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Thursday, May 13, 2021

Wrestling faces tough final bout

'Gifting' mirrors isn't the most popular way to kick-start your term as president of an international sports federation.

Written by Mihir Vasavda |
May 21, 2013 1:30:23 am

‘Gifting’ mirrors isn’t the most popular way to kick-start your term as the president of an international sports federation. But desperate times call for desperate measures and the message sent out by Nenad Lalovic,the president of the international wrestling federation (FILA),last Saturday couldn’t have been simpler: the man in the mirror would be responsible for getting the sport back into the Olympics.

Wrestling is suffering the harshest of wake-up calls. The IOC,upset at FILA’s reluctance to adopt a progressive attitude and its complacency over its place in the Olympics,gave wrestling the boot in February. Consequently,the entire wrestling community — from India to Iran,Russia to the USA — joined forces in getting the sport back into the Olympic fold.

With the IOC Executive Board set to prepare a shortlist of three sports out of eight for the 2020 Olympics,the question is: has wrestling done enough to retain its place in the elite programme? Gauging the present mood,the answer seems to be yes. Wrestling,squash and karate are likely to be the three shortlisted sports according to some experts.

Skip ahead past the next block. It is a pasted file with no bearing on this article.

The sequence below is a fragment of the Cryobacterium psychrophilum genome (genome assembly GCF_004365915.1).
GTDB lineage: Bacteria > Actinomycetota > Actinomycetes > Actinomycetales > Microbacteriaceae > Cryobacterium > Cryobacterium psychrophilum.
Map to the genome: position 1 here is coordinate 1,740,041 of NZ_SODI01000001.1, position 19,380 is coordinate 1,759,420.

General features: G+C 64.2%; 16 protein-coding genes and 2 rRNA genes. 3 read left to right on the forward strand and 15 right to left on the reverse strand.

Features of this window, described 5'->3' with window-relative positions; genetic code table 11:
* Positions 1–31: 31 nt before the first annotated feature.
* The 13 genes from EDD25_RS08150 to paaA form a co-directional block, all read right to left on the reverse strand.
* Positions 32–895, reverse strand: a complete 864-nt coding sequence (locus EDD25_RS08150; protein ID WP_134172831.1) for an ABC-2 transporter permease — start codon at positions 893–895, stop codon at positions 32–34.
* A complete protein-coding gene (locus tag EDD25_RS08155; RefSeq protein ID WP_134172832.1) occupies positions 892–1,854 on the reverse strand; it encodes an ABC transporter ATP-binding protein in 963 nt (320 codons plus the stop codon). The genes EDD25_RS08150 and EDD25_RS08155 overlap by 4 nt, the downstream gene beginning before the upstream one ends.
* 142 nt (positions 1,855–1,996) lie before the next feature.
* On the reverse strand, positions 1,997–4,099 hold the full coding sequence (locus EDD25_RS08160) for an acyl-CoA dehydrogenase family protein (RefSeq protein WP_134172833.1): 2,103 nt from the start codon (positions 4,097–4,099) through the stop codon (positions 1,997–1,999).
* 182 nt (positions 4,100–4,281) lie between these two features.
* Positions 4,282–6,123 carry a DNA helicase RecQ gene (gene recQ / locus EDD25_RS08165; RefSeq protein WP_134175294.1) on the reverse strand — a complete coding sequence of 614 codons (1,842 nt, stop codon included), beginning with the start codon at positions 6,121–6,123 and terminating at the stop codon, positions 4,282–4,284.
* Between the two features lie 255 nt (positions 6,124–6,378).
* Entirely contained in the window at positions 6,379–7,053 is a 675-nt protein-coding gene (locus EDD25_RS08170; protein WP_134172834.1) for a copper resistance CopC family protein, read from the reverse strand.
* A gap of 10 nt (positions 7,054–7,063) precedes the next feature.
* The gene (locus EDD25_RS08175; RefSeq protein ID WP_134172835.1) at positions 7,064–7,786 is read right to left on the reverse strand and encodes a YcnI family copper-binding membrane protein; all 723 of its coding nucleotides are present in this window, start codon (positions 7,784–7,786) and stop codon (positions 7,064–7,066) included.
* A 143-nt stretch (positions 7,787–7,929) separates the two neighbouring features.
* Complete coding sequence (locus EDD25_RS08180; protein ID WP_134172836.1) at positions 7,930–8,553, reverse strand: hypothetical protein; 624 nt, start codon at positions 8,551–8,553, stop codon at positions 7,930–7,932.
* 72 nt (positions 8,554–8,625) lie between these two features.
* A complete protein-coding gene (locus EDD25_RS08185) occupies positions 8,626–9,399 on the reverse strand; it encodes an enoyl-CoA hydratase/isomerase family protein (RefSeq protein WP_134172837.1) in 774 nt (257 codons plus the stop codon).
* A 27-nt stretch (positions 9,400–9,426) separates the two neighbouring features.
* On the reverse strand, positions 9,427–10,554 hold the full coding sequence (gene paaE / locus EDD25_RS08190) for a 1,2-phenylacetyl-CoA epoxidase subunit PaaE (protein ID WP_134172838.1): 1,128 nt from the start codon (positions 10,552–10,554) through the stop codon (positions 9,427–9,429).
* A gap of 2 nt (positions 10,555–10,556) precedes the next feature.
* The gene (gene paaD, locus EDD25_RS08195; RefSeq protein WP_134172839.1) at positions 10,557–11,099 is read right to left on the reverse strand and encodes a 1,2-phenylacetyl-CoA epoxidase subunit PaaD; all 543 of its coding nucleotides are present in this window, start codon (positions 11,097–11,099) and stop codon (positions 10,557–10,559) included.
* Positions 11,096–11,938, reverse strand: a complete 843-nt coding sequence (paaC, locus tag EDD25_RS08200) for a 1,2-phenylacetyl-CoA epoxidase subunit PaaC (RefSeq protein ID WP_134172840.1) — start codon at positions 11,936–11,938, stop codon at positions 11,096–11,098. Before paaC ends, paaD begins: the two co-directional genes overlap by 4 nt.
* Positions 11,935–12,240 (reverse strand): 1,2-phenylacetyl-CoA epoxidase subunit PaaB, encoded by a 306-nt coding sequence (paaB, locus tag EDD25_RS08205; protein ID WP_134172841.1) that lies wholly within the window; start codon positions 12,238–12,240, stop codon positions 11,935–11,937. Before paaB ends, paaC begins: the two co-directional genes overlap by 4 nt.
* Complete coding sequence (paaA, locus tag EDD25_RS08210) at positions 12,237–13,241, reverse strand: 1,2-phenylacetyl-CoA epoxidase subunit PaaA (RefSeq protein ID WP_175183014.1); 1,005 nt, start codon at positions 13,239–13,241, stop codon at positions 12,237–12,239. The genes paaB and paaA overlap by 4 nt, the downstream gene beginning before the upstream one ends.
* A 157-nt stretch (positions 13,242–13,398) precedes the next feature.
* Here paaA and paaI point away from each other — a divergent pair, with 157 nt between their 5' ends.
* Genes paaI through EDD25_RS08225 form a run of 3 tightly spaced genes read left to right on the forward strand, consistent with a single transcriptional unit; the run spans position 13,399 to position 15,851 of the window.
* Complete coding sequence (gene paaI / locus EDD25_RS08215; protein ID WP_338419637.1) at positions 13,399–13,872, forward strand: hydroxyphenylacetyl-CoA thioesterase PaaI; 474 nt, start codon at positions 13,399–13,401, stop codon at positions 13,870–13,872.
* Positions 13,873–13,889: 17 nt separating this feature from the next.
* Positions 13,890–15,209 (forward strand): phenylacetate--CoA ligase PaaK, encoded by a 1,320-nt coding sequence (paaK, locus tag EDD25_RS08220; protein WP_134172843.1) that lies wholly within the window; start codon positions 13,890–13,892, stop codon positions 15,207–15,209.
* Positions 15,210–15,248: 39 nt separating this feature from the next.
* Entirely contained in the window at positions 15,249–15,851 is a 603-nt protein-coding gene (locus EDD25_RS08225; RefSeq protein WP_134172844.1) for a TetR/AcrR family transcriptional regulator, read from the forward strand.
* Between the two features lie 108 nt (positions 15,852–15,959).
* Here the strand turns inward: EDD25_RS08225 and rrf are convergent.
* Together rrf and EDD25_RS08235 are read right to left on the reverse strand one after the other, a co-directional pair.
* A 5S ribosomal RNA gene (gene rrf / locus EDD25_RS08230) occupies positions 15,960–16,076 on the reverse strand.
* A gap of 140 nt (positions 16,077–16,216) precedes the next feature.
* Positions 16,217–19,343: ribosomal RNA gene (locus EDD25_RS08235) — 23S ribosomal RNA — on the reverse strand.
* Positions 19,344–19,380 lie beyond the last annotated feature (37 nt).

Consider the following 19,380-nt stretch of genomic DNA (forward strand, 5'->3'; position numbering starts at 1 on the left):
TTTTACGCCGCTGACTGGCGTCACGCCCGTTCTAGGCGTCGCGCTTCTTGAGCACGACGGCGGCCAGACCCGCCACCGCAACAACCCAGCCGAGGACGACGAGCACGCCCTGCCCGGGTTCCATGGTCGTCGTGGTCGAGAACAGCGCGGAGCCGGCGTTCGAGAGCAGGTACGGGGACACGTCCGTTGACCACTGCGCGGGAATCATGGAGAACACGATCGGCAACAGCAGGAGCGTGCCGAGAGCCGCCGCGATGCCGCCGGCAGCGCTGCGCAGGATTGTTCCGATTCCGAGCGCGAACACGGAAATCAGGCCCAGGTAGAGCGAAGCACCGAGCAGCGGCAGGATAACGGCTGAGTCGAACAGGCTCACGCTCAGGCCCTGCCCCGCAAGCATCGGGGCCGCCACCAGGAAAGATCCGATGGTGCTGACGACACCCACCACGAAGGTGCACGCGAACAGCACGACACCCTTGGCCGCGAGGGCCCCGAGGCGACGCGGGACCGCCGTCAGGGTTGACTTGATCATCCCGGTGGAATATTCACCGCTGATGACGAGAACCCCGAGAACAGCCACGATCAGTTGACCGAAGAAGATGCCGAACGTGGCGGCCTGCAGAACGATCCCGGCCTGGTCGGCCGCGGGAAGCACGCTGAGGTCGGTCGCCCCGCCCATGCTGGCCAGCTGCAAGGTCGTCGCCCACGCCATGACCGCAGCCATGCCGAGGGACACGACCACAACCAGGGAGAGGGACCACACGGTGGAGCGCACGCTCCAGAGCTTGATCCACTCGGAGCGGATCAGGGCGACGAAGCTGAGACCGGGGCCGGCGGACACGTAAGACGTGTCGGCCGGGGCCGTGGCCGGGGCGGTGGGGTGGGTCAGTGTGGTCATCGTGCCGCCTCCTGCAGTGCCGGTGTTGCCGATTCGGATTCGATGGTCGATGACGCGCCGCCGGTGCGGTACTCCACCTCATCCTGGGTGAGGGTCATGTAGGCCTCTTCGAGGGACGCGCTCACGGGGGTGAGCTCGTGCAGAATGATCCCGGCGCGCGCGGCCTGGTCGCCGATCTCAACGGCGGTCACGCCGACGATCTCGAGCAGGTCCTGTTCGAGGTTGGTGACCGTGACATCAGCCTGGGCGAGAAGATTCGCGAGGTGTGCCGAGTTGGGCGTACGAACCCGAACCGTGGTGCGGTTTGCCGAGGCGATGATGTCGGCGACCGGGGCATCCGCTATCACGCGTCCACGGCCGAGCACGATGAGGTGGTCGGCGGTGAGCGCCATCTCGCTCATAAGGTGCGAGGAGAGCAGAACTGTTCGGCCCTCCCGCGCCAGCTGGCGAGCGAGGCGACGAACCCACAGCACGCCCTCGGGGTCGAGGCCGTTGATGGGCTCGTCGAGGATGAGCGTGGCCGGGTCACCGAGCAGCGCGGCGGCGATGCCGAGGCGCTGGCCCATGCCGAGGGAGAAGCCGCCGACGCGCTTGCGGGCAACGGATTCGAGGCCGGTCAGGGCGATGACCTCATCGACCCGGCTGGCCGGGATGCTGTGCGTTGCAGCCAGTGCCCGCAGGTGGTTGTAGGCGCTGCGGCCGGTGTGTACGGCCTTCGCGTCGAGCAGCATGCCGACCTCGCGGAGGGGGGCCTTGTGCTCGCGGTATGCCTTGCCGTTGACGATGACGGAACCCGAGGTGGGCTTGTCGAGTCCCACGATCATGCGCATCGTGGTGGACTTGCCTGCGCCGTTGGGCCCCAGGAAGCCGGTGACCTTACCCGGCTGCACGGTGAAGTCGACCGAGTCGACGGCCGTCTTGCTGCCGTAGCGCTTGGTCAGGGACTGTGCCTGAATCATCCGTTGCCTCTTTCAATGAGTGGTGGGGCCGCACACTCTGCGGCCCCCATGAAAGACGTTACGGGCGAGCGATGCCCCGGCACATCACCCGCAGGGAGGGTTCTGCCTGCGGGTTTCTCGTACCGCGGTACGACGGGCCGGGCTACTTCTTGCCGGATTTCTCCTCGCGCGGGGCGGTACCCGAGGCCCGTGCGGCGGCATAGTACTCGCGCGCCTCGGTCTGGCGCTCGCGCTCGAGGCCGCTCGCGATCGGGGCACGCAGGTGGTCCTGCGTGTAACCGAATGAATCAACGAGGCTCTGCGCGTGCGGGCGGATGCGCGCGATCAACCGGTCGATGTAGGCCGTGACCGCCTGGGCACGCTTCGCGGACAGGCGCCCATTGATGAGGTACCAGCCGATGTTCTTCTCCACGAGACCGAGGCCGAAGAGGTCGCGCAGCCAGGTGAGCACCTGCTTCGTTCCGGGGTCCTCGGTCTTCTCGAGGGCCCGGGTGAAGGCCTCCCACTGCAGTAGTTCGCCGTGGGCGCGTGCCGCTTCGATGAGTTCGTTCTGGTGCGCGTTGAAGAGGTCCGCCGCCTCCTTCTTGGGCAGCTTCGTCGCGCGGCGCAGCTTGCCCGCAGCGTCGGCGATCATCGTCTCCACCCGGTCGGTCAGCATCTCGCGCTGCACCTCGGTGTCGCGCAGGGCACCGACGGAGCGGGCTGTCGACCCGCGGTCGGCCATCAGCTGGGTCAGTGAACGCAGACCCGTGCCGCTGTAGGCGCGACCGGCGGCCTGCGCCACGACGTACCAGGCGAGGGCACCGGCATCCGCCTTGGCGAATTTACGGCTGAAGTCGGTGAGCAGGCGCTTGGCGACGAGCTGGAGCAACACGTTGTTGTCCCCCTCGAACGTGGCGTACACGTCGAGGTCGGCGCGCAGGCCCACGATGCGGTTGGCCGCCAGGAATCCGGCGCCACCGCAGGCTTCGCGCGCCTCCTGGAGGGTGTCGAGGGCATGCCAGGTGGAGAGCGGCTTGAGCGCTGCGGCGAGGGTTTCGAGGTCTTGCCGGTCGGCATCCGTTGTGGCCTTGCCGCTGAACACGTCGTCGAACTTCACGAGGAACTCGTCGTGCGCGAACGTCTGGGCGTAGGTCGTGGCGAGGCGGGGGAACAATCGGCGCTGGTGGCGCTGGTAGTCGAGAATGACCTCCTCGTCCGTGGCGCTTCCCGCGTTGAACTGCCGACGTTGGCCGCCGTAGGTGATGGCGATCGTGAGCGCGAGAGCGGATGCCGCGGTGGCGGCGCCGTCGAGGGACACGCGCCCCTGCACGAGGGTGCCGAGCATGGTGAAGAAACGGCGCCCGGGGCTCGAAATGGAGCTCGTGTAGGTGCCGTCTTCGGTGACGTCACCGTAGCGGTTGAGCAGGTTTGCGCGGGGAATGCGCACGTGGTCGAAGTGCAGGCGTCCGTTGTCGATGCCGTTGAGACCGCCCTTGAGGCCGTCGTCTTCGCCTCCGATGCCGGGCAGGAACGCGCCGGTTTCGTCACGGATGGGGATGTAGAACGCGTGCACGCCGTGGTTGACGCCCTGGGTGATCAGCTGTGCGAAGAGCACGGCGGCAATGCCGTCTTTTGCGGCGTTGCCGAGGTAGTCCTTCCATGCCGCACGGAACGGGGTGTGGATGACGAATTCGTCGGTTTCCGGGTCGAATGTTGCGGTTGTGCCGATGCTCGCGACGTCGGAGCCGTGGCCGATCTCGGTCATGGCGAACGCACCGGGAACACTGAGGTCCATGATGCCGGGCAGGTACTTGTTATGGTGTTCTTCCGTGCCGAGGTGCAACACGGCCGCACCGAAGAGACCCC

Much to their credit,the world wrestling body has acted responsibly and vigorously in times of adversity. In a rare,looking-inwards moment,they conceded that they had failed to keep the sport modern. The federation made some significant rule changes on Saturday,in an effort to make the sport more spectator-friendly. There have been exhibition events and active social media campaigns; there have been countless tweets in favour of wrestling and a Facebook page that has more than 92,000 supporters.

However,the changes that FILA hopes to introduce in the near future can be of greater impact. The world body plans to do change the look of the sport,from replacing the current uniform of singlets with tight-fitting T-shirts and shorts — a change that they hope will make more youngsters comfortable about trying the sport — to jazzing up bouts with loud music and flashy lights,usually seen at boxing events.

These are still baby steps. But it has helped FILA gather momentum towards convincing the IOC about an Olympic return. Until that happens,the man in the mirror has his task cut out.

Mihir is a senior correspondent based in Mumbai

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